Pan J, Hu H, Zhou Z, Sun L, Peng L, Yu L, Sun L, Liu J, Yang Z, Ran Y: Tumor-suppressive mir-663 gene induces mitotic catastrophe growth arrest in human gastric cancer cells. Oncol Rep. 24: 105-112.
Zhang X, Gao F, Yu LL, Peng Y, Liu HH, Liu JY, Yin M, Ni J: Dual functions of a monoclonal antibody against cell surface F1F0 ATP synthase on both HUVEC and tumor cells. Acta Pharmacol Sin. 2008, 29: 942-950. 10.1111/j.1745-7254.2008.00830.x.
Rhodes DR, Yu J, Shanker K, Deshpande N, Varambally R, Ghosh D, Barrette T, Pandey A, Chinnaiyan AM: ONCOMINE: a cancer microarray database and integrated data-mining platform. Neoplasia. 2004, 6: 1-6.
Montel V, Huang TY, Mose E, Pestonjamasp K, Tarin D: Expression profiling of primary tumors and matched lymphatic and lung metastases in a xenogeneic breast cancer model. Am J Pathol. 2005, 166: 1565-1579. 10.1016/S0002-9440(10)62372-3.
Talbot JC, Dautant A, Polidori A, Pucci B, Cohen-Bouhacina T, Maali A, Salin B, Brethes D, Velours J, Giraud MF: Hydrogenated and fluorinated surfactants derived from Tris(hydroxymethyl)-acrylamidomethane allow the purification of a highly active yeast F1-F0 ATP-synthase with an enhanced stability. J Bioenerg Biomembr. 2009, 41: 349-360. 10.1007/s10863-009-9235-5.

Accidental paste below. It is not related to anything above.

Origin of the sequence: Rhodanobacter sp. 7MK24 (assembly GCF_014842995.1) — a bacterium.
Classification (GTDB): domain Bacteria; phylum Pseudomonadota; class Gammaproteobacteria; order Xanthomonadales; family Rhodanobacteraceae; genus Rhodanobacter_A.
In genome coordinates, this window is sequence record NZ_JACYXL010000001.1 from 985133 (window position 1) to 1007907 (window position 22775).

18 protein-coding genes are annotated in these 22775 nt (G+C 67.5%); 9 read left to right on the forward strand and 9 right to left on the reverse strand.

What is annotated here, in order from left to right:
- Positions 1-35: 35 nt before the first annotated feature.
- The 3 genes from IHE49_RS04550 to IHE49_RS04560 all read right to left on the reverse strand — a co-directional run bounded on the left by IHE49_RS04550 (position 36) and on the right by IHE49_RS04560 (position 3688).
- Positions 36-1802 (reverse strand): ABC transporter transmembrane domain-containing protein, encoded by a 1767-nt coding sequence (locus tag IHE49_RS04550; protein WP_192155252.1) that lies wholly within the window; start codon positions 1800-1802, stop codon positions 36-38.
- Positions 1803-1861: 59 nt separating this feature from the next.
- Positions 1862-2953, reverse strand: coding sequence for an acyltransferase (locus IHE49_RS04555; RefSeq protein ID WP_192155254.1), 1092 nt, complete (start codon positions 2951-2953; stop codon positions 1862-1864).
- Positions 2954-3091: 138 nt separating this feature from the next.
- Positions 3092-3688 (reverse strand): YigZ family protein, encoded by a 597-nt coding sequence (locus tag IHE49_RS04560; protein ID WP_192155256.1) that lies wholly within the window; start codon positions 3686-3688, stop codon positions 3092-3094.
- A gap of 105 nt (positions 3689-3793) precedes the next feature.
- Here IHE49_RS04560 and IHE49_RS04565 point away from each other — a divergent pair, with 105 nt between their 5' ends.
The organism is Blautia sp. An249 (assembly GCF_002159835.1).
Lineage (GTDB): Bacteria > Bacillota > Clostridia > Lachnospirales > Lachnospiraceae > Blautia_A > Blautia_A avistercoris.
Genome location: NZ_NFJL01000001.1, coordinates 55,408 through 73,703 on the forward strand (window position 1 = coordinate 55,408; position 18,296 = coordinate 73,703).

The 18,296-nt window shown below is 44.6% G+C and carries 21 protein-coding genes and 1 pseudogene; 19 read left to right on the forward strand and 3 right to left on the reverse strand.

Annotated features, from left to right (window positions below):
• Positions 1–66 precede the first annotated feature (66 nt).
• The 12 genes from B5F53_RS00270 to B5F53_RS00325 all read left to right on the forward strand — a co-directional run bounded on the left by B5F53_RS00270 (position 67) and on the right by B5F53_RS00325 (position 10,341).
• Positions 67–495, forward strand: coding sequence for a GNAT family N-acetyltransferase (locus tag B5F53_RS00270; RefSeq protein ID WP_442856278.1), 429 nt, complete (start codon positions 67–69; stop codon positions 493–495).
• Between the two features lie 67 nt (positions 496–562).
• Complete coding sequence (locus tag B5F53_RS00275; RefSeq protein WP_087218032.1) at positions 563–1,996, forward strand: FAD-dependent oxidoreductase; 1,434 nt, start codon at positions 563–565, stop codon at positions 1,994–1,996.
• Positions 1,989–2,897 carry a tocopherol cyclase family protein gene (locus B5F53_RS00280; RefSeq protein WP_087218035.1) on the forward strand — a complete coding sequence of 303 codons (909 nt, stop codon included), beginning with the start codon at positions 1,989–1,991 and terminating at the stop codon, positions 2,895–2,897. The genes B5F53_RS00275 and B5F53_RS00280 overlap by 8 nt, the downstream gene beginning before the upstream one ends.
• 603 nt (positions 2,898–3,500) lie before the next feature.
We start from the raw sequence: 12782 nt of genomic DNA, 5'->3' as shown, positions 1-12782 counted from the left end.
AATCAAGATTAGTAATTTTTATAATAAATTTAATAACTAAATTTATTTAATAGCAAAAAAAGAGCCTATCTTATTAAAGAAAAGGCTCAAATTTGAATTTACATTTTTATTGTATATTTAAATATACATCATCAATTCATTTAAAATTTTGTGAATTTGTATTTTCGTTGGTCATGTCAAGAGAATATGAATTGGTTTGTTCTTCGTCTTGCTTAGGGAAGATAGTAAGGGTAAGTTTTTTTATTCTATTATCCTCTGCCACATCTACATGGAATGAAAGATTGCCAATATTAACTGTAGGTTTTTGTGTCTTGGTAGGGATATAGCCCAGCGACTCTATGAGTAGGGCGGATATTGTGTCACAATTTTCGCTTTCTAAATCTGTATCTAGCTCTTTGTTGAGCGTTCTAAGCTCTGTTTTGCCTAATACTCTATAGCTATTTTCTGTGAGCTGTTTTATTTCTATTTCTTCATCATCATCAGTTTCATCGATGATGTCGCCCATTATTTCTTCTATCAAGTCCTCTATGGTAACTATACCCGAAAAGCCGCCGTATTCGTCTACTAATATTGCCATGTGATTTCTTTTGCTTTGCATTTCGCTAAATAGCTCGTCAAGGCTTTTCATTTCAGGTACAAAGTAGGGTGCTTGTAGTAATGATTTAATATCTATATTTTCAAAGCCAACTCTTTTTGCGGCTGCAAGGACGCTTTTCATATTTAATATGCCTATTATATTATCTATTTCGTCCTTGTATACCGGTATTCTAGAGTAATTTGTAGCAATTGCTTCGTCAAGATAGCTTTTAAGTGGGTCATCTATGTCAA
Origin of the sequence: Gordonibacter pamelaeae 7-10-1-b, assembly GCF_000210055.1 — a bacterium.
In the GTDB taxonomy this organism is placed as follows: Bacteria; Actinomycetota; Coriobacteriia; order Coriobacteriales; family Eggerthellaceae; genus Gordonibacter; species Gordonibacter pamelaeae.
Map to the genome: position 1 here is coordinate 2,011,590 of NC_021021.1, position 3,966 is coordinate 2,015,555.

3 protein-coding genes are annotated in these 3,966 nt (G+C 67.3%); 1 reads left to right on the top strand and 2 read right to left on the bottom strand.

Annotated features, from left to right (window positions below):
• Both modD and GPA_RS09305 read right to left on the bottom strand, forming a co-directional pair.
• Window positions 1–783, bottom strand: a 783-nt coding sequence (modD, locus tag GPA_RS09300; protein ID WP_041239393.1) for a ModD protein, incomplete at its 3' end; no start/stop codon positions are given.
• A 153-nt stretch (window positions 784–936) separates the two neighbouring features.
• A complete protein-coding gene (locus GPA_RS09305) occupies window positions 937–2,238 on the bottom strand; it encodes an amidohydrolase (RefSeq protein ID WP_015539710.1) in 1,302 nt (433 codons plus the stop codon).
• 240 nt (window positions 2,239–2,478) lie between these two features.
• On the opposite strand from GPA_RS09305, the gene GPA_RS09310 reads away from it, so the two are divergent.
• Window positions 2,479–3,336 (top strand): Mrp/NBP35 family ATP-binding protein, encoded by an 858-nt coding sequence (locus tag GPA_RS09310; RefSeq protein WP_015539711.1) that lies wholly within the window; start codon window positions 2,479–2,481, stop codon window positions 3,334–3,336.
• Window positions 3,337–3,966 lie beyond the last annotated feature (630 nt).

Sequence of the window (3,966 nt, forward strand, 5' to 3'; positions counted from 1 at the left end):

Saum R, Schlegel K, Meyer B, Muller V: The F1FO ATP synthase genes in Methanosarcina acetivorans are dispensable for growth and ATP synthesis. FEMS Microbiol Lett. 2009, 300: 230-236. 10.1111/j.1574-6968.2009.01785.x.
Mitrofan LM, Pelkonen J, Monkkonen J: The level of ATP analog and isopentenyl pyrophosphate correlates with zoledronic acid-induced apoptosis in cancer cells in vitro. Bone. 2009, 45: 1153-1160. 10.1016/j.bone.2009.08.010.
Smallbone K, Gavaghan DJ, Gatenby RA, Maini PK: The role of acidity in solid tumour growth and invasion. J Theor Biol. 2005, 235: 476-484. 10.1016/j.jtbi.2005.02.001.
Lu ZJ, Song QF, Jiang SS, Song Q, Wang W, Zhang GH, Kan B, Chen LJ, Yang JL, Luo F: Identification of ATP synthase beta subunit (ATPB) on the cell surface as a non-small cell lung cancer (NSCLC) associated antigen. BMC Cancer. 2009, 9: 16-10.1186/1471-2407-9-16.
Martin B, Aragues R, Sanz R, Oliva B, Boluda S, Martinez A, Sierra A: Biological pathways contributing to organ-specific phenotype of brain metastatic cells. J Proteome Res. 2008, 7: 908-920. 10.1021/pr070426d.